If, after many centuries of being reflected in the Riviera’s water, the presence of an ancient pagan arcade in the frontal facade of this house is surprising to us, it must have been even more striking in mid-sixteenth century by Palladio’s contemporaries. Until then, no one had thought that his arcade could make such an incredible impact on a private house’s facade.
This must have been striking for his contemporaries at that time. This Venetian one, because of its structure, has roots in Roman republican foundations. Republican foundations are reminiscent of the glories of Imperial Rome, or those of the Pope’s who thought they were the heirs to the political authority of the ancient emperors.


Palladio, to avoid such an interpretation and to evoke the virtue of ancient Republican Rome, excluded the use of stone from his architectural project and showed the “poverty” of sandstone (of which the bases and capitals of the columns were made) and of the latericium material, of which columns and all the elements of the order were made, meaning the facade and the cornice that surrounded the house.
With this choice, Palladio did not only want to avoid a dispute of his architecture based on ideological claims, but he wanted to acknowledge that architecture should be judged by the richness of its materials and the quality of its forms. Palladio, being a great architect, knew how to manage the figurative outcome of his theoretical propositions perfectly. One of the most alluring connotations of the external facade of this noble architecture is the terracotta colour against the whiteness of the marble plaster, which contributes to an interesting chromatic contrast.
This great arcade is accessed by side stairs that evoke the form of an ancient temple that Palladio himself had observed at the source of the Clitumno river in Umbria.
A basement of this height, which cannot be found in any other Palladian architecture, contributes significantly to the importance of this house, which dominates the rural landscape for as far as the eye can see.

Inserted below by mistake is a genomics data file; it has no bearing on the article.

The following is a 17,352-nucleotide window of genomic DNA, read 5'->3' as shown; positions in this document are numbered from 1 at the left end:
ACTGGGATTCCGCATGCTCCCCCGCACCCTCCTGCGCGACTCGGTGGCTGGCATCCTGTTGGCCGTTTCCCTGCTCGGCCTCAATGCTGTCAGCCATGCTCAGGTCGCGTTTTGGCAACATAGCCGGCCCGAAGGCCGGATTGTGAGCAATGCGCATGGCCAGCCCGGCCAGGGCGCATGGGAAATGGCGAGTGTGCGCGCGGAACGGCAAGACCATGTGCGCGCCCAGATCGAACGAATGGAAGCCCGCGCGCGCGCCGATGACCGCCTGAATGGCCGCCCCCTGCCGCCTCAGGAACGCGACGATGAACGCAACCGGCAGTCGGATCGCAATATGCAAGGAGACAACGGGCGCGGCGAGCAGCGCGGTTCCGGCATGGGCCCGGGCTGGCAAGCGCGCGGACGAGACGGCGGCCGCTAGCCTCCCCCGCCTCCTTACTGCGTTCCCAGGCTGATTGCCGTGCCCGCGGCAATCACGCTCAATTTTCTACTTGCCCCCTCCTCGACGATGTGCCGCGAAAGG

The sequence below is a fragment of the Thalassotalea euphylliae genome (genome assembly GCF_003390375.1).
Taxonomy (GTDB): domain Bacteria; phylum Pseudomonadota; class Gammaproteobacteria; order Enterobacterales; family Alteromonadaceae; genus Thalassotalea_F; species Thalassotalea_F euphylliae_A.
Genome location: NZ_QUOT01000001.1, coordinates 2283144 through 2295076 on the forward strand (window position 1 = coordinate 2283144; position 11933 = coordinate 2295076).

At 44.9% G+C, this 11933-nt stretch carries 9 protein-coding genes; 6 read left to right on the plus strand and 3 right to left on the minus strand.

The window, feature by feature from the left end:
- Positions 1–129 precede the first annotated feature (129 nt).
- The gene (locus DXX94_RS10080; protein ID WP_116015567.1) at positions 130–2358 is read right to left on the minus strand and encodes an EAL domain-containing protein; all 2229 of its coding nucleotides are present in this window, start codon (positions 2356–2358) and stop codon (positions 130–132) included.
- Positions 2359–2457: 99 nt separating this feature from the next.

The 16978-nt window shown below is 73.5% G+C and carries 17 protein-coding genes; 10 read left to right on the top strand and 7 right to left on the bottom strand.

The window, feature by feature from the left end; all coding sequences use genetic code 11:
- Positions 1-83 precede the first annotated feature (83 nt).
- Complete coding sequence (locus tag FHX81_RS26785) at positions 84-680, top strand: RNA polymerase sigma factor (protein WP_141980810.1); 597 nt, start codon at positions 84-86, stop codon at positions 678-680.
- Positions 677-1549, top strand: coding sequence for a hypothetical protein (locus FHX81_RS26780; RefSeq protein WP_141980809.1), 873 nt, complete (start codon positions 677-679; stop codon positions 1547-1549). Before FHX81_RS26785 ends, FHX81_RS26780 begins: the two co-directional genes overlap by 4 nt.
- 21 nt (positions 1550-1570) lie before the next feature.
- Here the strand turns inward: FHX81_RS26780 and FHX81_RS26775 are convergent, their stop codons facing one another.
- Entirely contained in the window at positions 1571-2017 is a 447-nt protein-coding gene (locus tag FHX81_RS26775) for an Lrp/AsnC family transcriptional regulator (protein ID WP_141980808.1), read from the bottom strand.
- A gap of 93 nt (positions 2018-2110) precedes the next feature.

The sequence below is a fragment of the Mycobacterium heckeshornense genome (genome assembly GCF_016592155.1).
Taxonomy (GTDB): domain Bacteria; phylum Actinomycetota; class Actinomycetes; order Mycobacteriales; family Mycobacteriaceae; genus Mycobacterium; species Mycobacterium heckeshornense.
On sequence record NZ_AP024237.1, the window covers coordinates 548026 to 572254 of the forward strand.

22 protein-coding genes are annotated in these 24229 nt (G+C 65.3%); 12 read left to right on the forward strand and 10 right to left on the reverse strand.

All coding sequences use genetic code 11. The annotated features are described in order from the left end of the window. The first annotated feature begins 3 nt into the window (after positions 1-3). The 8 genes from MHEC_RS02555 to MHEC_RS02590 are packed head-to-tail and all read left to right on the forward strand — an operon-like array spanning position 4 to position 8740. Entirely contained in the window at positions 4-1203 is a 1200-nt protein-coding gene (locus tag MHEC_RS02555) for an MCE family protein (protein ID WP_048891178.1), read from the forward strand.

The ground floor of this house, thus within the basement, was where the matters of domestic household functions of that grand house took place, which we can picture was visited by a great number of people that at the time were the social nucleus, called “famiglia”. Therefore, there were “tinelli” (dining rooms) and kitchens, in addition to other spaces assigned for domestic activities. The first floor was called “Nobile,” because it hosted the “Signori” and therefore all the representative functions related to their social rank. The upper floor – that at a later date was turned to be used for domestic household functions – originally served for the gathering of agricultural produce from the rural lands of which this house was the business centre. Palladio believed that once the Signore were to establish themselves in “villa,” meaning in the mainland, they were to practice with profit what was called the “Holy agriculture”. We cannot divert our attention from this facade before admiring its perfect symmetry of architectural composition. Symmetry is a principle that Palladio normally included in his work, not only because it is a pillar of ancient Roman architecture but also because he believed it to be perfectly normal: even the human body, he writes, is symmetrical.
If we go up the external stairs that ascend to the arcade and enter the Piano Nobile or noble floor, we will have an opportunity to observe the architectonical quality of this abstract principle.